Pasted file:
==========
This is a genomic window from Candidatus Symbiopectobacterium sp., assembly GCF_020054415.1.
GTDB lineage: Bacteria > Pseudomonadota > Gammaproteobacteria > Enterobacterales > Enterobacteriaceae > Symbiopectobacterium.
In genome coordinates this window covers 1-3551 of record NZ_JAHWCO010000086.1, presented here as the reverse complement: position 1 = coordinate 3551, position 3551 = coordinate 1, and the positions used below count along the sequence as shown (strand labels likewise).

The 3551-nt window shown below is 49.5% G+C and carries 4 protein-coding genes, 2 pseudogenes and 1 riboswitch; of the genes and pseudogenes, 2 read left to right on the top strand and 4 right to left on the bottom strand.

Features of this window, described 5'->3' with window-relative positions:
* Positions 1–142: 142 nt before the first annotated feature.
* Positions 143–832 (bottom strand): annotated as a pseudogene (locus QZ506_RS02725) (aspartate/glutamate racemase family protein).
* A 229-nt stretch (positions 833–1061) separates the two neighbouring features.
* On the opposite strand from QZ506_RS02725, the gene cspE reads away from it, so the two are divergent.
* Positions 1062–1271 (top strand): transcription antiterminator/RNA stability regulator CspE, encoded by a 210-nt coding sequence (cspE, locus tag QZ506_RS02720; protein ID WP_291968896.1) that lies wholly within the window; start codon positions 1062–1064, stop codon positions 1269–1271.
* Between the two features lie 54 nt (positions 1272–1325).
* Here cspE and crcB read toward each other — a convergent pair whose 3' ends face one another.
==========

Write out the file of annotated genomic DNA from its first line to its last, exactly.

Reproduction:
This is a genomic window from Candidatus Symbiopectobacterium sp., assembly GCF_020054415.1.
GTDB lineage: Bacteria > Pseudomonadota > Gammaproteobacteria > Enterobacterales > Enterobacteriaceae > Symbiopectobacterium.
In genome coordinates this window covers 1-3551 of record NZ_JAHWCO010000086.1, presented here as the reverse complement: position 1 = coordinate 3551, position 3551 = coordinate 1, and the positions used below count along the sequence as shown (strand labels likewise).

The 3551-nt window shown below is 49.5% G+C and carries 4 protein-coding genes, 2 pseudogenes and 1 riboswitch; of the genes and pseudogenes, 2 read left to right on the top strand and 4 right to left on the bottom strand.

Features of this window, described 5'->3' with window-relative positions:
* Positions 1–142: 142 nt before the first annotated feature.
* Positions 143–832 (bottom strand): annotated as a pseudogene (locus QZ506_RS02725) (aspartate/glutamate racemase family protein).
* A 229-nt stretch (positions 833–1061) separates the two neighbouring features.
* On the opposite strand from QZ506_RS02725, the gene cspE reads away from it, so the two are divergent.
* Positions 1062–1271 (top strand): transcription antiterminator/RNA stability regulator CspE, encoded by a 210-nt coding sequence (cspE, locus tag QZ506_RS02720; protein ID WP_291968896.1) that lies wholly within the window; start codon positions 1062–1064, stop codon positions 1269–1271.
* Between the two features lie 54 nt (positions 1272–1325).
* Here cspE and crcB read toward each other — a convergent pair whose 3' ends face one another.